With imagination and a needle, you can patch moth holes in a sweater with colorful yarn and creative designs.
Moths are no respecters of woolen clothing, no matter how special, expensive, or dear to your heart the garment might be! The night fliers aren't the only culprits, either: Rips, stains, and snags can mar the best-cared-for cardigan. Whatever the mishap, though, it's almost impossible to locate matching yarn in order to repair the damage, and many a fine old woolen knit has been relegated to the rubbish as a result.
Well, it doesn't have to be that way. Stains and holes need not mean the end of your sweater; indeed, a moth's meal can be the start of a new life for your beloved woolen.
First of all, don't even try to find perfectly matching yarn. Instead, look for a selection of colorful two- or three-ply hanks of twist (a friend or relative who knits or crochets is an ideal source for these scraps). Next, get yourself a pair of sharp scissors and a tapestry needle with a large eye. Then sit down with your tools, the multicolored yarns, and your old sweater, and get ready for a good time!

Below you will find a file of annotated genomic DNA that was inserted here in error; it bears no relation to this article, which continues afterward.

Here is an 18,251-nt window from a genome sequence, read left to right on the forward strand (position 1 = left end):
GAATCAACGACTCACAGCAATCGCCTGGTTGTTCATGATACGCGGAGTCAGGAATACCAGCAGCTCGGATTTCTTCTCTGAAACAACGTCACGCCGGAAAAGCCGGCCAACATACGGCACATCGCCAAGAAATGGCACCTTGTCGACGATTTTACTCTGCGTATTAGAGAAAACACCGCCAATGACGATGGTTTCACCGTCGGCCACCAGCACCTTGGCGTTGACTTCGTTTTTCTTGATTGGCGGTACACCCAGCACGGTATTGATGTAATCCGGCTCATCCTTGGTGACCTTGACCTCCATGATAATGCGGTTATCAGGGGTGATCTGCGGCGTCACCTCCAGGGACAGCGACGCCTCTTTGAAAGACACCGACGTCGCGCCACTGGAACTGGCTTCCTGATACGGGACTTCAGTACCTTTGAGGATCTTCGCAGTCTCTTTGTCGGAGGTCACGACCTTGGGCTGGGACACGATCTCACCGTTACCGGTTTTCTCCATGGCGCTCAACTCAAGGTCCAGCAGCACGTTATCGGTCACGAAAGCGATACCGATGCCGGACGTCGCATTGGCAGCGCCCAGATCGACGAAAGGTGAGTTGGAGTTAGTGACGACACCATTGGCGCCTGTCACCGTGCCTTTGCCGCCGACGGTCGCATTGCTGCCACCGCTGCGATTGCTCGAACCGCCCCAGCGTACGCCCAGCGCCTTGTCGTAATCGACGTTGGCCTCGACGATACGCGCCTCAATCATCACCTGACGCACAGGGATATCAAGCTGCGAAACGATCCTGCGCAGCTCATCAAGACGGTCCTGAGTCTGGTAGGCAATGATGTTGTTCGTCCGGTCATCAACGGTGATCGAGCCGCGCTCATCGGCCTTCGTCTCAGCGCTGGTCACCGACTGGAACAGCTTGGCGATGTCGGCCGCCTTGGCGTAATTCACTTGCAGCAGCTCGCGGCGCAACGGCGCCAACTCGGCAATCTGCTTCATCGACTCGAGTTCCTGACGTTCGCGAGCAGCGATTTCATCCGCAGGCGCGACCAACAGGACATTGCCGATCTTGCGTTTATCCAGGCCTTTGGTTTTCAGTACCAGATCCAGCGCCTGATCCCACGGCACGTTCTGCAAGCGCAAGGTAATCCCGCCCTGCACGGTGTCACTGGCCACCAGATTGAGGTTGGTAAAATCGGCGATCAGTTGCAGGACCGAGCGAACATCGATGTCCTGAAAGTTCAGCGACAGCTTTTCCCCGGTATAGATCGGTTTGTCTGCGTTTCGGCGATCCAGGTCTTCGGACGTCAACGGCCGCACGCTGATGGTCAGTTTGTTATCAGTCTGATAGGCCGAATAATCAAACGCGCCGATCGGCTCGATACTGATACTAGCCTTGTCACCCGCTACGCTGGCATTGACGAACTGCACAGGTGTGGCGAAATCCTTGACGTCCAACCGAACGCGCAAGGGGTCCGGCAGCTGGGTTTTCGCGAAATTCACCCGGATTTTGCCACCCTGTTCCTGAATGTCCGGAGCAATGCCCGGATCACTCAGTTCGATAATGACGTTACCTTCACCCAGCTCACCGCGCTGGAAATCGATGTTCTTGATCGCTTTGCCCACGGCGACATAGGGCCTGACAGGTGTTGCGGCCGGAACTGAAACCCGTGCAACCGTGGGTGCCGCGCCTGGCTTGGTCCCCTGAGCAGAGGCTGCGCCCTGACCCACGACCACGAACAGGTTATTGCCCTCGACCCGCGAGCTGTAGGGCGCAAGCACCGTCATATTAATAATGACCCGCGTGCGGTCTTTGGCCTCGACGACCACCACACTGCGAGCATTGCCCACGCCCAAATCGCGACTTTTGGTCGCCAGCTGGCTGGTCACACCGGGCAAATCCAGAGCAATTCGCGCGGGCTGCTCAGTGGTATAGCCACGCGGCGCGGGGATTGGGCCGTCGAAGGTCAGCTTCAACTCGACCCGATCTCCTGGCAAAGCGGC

Begin by patching the hole or stain with one strand of yarn. Go right over the fault, catching or covering the edges with yarn, making a little "button" of color. Now, put a few petals around the little patch (the "lazy daisy" embroidery stitch works well here)…and there you have it! A flower! You can mend a whole sweater with daisies, or let your imagination go wild, and embroider fish, fowl, and a veritable Noah's Ark of creatures. Furthermore, there's no need to limit your efforts to depicting flora and fauna: Sailboats, cars, buildings, or office supplies can all be worked into attractive thematic patterns. Then again, if you prefer abstract decorations, simply cover the offending spots with squares or rectangles, using various colors for the patches. Sometimes the yarns themselves will suggest designs.
Who knows, you might even end up looking at those moths as allies!
EDITOR'S NOTE: For a compendium of needlework stitches to enhance repairs, readers might find Marion Nichols' Encyclopedia of Embroidery Stitches Including Crewel to be helpful.
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